by Dr Louis Karaolis (Director of Academic Affairs & Head of Law, CIM)
The digital revolution has led to a paradigm shift in the realm of political advertising. Traditional offline modes of political advertising have ceded to new online technologies. A consequence of this digitalization process is that political advertising can be disseminated via diversified platforms and by an increasing number of service providers.
This proliferation of digital activity has created its very own ecosystem, which encompasses ad-tech platforms, data brokers, data analytics firms, social media platforms, and PR companies. Yet, unsurprisingly, this digital transformation has given rise to regulatory problems that impinge upon business, politics, and fundamental rights.
I. The business problem
Political advertising, and in particular rules pertaining to the transparency of political advertising, is not currently regulated in a harmonized manner across Member States. As such, there exists divergent rules regarding the preparation, placement and publication of political advertising. This heterogeneous regulatory approach is antithetical to the economic ethos of the EU, as it creates a fragmented internal market.
At a granular level, this creates two obstacles for companies who provide political advertising services. Firstly, reduced legal certainty – as Member States regulate political advertising in distinct ways. Secondly, increased compliance costs – as service providers have to assess and satisfy different political advertising requirements. SME’s, such as data brokers, are particularly affected as they may struggle to absorb high compliance costs and are less disposed to either enter the market or provide services in a different Member State from which they are established.
II. The political problem
Businesses must be aware of the political landscape within which digital cross-border political advertising operates. In the wake of the Cambridge Analytica scandal, the EU has ramped up its rhetoric by pledging to stridently protect democracy and fair elections.
According to the Vice-President of the EU, ‘digital advertising for political purposes is becoming an unchecked race of dirty and opaque methods’. Elsewhere, the EU Data Protection Supervisor opined that ‘existing business models behind many online services have contributed to increased political and ideological polarization, disinformation and manipulation’. Taking this one step further, the European Commission President declared that EU citizens must be able to make choices ‘free from malign interference’. The net result of these pronouncements is that political advertising rules must be harmonized across the EU and contain high levels of transparency to ensure that they are not circumvented or manipulated by non-EU actors.
III. The fundamental rights problem
At the heart of this narrative is the relationship between digitalization and fundamental rights, and in particular the right to privacy and protection of personal data.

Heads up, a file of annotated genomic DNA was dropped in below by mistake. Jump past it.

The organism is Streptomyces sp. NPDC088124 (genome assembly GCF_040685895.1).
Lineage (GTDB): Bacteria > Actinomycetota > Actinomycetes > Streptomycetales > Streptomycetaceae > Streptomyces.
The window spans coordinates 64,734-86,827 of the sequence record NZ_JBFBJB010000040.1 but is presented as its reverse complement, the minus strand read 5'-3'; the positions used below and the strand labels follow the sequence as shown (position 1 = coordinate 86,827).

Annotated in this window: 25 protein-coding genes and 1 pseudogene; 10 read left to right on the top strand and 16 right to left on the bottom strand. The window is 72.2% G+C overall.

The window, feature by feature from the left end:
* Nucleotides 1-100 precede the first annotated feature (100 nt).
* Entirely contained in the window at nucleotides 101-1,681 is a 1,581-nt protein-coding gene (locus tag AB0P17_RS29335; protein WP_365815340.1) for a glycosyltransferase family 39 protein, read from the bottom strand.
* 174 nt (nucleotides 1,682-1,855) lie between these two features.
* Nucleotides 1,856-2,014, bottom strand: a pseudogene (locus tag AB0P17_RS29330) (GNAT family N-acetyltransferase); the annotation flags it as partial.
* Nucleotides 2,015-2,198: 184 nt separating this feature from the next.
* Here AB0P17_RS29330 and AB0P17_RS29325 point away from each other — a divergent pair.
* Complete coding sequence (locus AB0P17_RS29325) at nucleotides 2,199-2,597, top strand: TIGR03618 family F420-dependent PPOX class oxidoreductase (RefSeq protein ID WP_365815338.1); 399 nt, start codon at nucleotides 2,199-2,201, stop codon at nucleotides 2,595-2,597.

One of the core concerns vis-à-vis online political advertising is the use of so-called microtargeting and amplification techniques. Stripped to its core, microtargeting operates on the basis that data is collected based on online activity, with the intention of planting targeted political advertisements, either to a particular person or group of people, to amplify reach.
The tripartite dilemma that arises is that personal data can be harvested on an industrial scale; political campaigns can exert significant influence over the behaviour and decision-making of voters; and last but not least, voters may be unaware of the influence that is being exerted over them, as it is not always easy to differentiate between paid political advertisements and organic political sentiment.
IV. The EU solution
To remedy these problems, and in particular the fragmentation of the internal market, the EU has proposed the adoption of an EU regulation that seeks to harmonize rules on political advertising and regulate personal data usage via targeting techniques.
The regulation, which is to be directly applicable in all Member States, enshrines a common definition of political advertising and harmonises transparency requirements. This harmonized approach prevents national authorities from introducing transparency rules that deviate from those laid down in the regulation.
At a glance, transparency in this context means that political advertisements need to make explicitly clear, via textual disclosure, that they are in fact political advertisements. The identity of the sponsor of the advertisement is also required, as is the period during which the advertisement is scheduled to be published.
As regards fundamental rights, the regulation prohibits targeting techniques that use specific categories of personal data, such as ethnic origin or biometric data. Yet, this prohibition is enshrined in existing EU legislation. In this regard, it can be argued that the regulation compliments, rather than enhances, protection. Moreover, in line with existing law, the regulation contains an exception to the ban on targeting and amplification techniques based on explicit consent. As noted by the EU Data Protection Supervisor, however, the phenomenon of consent fatigue in today’s digital environment renders the notion of meaningful and informed consent somewhat dubious.
Nevertheless, from a business perspective, the regulation is to be welcomed as a remedy for the fragmented internal market on political advertising. Harmonized rules will enhance legal certainty and reduce compliance costs for small and large service providers of political advertising, which in turn allows citizens to receive those services. Crucially, those services will be subjected to high transparency requirements.